Traditional justice system records growing public confidence

The Managing Conflict in Nigeria (MCN) Programme’s interventions to strengthen the capacity of traditional rulers in undertaking alternative dispute resolution (ADR) is contributing to enhanced public confidence in the traditional justice system. The programme has supported the training of 2,111 traditional rulers from 12 emirates in Adamawa, Borno and Yobe states (as at July 2019). The newly introduced record keeping system (Sulhu Scribe) has recorded 3,809 cases out of which 3,246 (representing 85%) have been effectively resolved.

The positive result of the training is also evidenced by the increasing number of cases where the traditional rulers referred the disputes to the courts and other responsible agencies for resolution (5 per cent of cases received). The figures provide evidence for the important role that the traditional rulers continue to play in maintaining security and stability in their communities. The data has been made possible through MCN support provided to the Emirates and Chiefdoms to develop and maintain record keeping centres. The programme has so far supported the training of 1,626 scribes to service the centres that were established for each emirate and chiefdom. Feedback from stakeholders shows growing public confidence in the traditional justice system:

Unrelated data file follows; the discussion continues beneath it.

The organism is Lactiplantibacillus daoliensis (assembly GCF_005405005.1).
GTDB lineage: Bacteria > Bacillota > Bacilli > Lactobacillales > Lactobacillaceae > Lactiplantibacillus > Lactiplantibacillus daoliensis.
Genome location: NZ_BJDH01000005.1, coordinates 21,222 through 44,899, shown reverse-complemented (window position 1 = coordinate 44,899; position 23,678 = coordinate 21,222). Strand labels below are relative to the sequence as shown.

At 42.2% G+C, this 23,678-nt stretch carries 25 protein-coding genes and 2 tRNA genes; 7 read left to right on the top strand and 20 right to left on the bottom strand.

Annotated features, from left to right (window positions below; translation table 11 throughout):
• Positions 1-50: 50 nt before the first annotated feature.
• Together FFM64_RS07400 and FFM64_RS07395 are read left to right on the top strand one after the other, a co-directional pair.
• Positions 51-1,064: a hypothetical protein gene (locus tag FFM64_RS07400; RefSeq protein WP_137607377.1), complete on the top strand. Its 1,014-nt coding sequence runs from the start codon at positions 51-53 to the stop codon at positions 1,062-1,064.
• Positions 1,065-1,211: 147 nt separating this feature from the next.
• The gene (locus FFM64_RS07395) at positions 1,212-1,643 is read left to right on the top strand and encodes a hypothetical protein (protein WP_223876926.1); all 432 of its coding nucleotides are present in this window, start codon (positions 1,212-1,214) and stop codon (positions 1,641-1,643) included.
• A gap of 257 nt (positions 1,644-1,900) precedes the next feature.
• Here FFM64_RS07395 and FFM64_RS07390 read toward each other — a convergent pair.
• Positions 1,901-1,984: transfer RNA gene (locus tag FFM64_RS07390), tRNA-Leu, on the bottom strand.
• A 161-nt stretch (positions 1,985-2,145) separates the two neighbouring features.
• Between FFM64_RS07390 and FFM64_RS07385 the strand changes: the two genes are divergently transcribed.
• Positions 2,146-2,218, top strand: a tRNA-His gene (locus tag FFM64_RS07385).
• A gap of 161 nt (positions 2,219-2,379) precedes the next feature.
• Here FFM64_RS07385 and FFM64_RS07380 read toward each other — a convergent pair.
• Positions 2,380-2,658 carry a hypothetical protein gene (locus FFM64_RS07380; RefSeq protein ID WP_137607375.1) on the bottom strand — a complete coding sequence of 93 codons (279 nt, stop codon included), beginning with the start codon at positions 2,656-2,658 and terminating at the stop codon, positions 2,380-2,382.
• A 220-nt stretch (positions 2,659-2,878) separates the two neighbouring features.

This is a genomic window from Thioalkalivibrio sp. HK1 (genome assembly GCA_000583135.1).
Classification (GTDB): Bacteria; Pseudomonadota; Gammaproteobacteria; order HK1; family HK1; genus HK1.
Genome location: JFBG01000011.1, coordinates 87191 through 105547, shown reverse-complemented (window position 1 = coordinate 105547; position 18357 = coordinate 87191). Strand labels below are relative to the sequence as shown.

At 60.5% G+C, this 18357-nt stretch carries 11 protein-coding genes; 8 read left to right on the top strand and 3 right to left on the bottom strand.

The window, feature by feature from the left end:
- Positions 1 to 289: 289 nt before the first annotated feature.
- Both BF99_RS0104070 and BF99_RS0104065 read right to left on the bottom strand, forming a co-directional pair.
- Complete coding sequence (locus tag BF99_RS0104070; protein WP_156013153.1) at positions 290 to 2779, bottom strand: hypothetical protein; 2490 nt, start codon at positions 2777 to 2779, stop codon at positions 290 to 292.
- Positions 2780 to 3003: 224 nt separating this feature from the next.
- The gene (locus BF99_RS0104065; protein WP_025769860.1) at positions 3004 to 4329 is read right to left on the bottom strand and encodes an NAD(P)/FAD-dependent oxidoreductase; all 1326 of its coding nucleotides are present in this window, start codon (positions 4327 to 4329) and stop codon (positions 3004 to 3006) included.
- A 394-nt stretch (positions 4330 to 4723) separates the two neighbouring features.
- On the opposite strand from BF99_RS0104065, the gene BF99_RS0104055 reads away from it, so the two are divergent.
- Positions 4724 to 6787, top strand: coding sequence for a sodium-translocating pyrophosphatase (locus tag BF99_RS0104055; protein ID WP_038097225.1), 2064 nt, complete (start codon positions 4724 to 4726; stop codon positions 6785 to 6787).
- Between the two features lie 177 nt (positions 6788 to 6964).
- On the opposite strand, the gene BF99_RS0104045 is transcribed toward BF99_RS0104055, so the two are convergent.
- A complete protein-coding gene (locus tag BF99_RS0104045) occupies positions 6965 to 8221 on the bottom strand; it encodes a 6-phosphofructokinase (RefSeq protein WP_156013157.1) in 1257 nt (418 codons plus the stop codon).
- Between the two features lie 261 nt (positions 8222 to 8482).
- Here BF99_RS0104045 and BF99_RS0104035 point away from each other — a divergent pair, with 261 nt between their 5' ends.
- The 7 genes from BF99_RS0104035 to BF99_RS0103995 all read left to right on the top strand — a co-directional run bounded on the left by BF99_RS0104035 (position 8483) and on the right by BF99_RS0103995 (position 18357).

‘The police now refer cases of disputes in the market to me. I have received 25 cases from the police and five from the courts.’
Abbati Babati, Sarkin Kasuwa, Potiskum, Yobe state

‘Non-indigenes, elites and civil servants are fast recognizing the benefits of sulhu and voluntarily accepting its jurisdiction.’
Alhaji Hassan Sabo, Fika Emirate, Yobe state

Post-training evaluation shows positive impact of training of traditional rulers